No LEGAL successor, that is, for lacking the ability to obtain a legal license to practice because of governmental and institutional prejudice, many women decided to simply carry on with their medical work, license be damned, and among them was Edith Pechey. In 1875, Pechey took up the position of house surgeon at the Birmingham and Midlands Hospital for Women, a job previously held by Dr. Louisa Atkins, who had also been operating without a medical license since her M.D., received at the University of Zurich in 1872, was not recognized by British medical licensing laws. Pechey held the post for a year, working at the time with Dr. Lawson B. Tait, who was an early advocate of using disinfectants in surgical procedures, including the radical notion that surgeons should vigorously wash their hands with soap and water between operations. A hallmark of Pechey’s work as a doctor from that time forward was a thorough belief in the germ theory of disease, the utility of disinfectants, and the need to keep constantly aware of the newest theories of safe surgical practice, all of which came into play when she began designing her own hospital procedures in India.
In the winter of 1876, after several failed campaigns to compel British authorities and universities to move forward on giving women a viable and official path forward to obtain medical degrees, Pechey and Jex-Blake, along with Annie Clark, travelled to the University of Bern to study for the medical examinations there. On January 31, 1877, Pechey took and passed her medical examination and earned the M.D. that proved the depth of her knowledge, but meant precisely nothing to the British licensing authorities who had the previous decade closed off foreign diplomas as a route women could take to creating a medical practice in England.
After receiving her M.D., Pechey elected to take the road advocated by Elizabeth Garrett Anderson – to practice in England without a license and to, by conspicuously demonstrating her competence, become another living data point compelling change in British medicine. From 1877 to 1883 she practiced privately in Leeds while lecturing on medical topics throughout England and taking part in the Medical Women’s Federation of England, which she was elected president of in 1882.
Private practice and public educational advocacy – such might have been the overall trajectory of her life had E.G. Anderson not recommended her to George Kittredge, a philanthropist and reformer who had created the Medical Women for India Fund and was currently seeking a woman doctor to head a new hospital IN Bombay to be staffed entirely by women. This hospital, the brainchild of Kittredge and Sorabjee Shapoorjee Bengallee, was to be funded by a generous grant from Pestonji Hormusji Cama and would come to be known as the Cama Hospital. It was created to respond to a desperate need in Indian society, recognized by the visionary Indian reformer Behramji Malabari (1854-1912), to improve women’s education in India and to recognize and provide for their medical needs.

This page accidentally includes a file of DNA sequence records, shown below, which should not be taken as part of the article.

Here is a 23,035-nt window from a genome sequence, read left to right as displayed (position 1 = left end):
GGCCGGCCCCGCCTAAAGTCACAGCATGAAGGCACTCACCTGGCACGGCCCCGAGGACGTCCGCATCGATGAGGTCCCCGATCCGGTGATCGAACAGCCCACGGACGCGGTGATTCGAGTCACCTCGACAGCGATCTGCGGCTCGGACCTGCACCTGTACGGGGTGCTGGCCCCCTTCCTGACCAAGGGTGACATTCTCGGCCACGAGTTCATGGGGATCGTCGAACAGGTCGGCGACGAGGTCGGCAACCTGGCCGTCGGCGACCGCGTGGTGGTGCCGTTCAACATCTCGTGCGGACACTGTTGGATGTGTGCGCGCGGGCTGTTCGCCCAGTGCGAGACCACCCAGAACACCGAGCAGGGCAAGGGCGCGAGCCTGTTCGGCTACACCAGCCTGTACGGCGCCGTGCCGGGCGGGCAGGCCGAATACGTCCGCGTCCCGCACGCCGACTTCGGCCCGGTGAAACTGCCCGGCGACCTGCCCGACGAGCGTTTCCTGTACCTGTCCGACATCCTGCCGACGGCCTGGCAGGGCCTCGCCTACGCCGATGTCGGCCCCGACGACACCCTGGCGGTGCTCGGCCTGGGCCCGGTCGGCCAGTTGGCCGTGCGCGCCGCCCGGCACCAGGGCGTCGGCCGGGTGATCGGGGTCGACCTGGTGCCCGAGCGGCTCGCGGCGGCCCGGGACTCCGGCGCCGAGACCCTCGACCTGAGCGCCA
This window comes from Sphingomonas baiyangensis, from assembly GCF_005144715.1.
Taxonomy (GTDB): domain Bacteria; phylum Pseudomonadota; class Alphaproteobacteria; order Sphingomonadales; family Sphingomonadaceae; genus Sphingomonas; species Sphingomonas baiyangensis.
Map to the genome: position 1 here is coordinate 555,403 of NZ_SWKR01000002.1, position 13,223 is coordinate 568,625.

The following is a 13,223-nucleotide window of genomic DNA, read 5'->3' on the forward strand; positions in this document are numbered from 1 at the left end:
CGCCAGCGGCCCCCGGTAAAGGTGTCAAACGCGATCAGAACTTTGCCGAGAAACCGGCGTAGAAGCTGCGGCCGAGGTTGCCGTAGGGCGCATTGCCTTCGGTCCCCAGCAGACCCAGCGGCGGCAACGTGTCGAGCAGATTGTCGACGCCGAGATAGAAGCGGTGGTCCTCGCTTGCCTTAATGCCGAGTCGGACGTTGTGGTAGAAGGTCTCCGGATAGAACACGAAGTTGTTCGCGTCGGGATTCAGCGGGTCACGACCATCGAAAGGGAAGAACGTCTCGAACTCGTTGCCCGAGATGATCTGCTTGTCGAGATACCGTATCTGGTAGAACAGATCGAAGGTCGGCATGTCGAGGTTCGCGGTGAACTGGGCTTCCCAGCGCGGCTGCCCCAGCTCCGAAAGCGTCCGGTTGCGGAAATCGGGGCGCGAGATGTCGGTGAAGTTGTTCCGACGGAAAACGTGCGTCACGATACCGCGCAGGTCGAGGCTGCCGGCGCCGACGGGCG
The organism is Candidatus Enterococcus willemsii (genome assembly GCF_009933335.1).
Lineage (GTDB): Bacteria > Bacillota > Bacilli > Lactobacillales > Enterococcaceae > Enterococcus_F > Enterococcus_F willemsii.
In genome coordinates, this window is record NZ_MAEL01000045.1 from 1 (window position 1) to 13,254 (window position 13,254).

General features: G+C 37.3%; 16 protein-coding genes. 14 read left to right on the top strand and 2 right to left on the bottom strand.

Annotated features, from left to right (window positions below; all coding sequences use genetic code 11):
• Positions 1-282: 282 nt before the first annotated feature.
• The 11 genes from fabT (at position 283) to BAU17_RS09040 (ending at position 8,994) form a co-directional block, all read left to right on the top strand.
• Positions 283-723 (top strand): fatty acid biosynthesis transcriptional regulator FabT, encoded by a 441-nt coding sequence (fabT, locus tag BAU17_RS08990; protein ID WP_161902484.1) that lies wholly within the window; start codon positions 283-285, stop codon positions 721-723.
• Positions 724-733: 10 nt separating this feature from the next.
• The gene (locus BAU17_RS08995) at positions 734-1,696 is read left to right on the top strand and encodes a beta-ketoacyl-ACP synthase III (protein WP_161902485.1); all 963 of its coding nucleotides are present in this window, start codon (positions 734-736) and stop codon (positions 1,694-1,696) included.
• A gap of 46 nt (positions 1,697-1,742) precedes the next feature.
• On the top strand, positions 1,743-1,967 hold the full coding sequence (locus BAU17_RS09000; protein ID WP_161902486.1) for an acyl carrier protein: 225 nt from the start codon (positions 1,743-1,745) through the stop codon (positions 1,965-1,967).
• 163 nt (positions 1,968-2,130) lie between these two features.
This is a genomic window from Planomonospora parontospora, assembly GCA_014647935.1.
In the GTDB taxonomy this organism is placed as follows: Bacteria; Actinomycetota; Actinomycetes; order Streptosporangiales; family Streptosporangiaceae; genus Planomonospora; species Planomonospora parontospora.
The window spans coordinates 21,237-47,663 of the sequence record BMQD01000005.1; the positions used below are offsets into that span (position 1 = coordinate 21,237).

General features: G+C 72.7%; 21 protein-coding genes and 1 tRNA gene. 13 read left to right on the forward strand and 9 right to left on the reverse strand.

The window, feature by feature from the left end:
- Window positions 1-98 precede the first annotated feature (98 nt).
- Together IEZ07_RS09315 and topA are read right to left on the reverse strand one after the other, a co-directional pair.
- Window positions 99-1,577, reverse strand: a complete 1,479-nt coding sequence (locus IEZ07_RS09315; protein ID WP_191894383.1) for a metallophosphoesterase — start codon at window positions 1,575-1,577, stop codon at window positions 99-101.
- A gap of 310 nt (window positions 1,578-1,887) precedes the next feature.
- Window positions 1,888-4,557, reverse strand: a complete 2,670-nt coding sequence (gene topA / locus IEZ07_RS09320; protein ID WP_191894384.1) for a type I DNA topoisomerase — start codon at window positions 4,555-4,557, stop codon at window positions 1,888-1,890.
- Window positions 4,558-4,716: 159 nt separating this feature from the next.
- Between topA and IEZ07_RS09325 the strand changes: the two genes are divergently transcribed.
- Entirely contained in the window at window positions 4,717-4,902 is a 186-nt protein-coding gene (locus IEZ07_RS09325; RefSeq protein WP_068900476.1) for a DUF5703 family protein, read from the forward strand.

As a member of the Edinburgh Seven, Edith Pechey-Phipson was the woman who dared to ask for an education. As head of Cama Hospital, she was the doctor who educated the world by her example.
Pechey agreed to Kittredge’s proposal to become head physician at the proposed Cama Hospital, and arrived in Bombay in 1883 where she would spend the next years experiencing the full brunt of Indian bureaucratic inertia, that particular amalgam of British and local practice that ensured that every request, no matter how miniscule, wandered with unspeakable lethargy up every rung of government, pushed on its way by officials who dreaded more than anything having to be responsible for being on record as having made a decision about something. Everything about the hospital and its associated dispensary had to wend its way through this ponderous labyrinth, but through an almost unfathomable patience she was able to put in place a staff, a nurse’s training program, admission procedures, a system for obtaining medicine and furnishings, and facilities that catered to the various cultural demands of India’s population.
Demand for the services of the hospital and dispensary constantly overpowered the ability of Pechey and her small staff to supply, as women from all levels of society, many of whom had been denied any thorough-going medical attention on account of strict rules forbidding certain women from being examined in any but the most indirect fashion by male doctors, flocked to a hospital known to be staffed entirely by women boasting the most modern medical educations. Some time previously, Bombay University and Grant Medical College had opened their doors to women students, and as they began to graduate, they assumed leadership roles not only in Cama, but in new organizations springing up throughout India, inspired by the success of Cama to meet a clear cultural and medical need.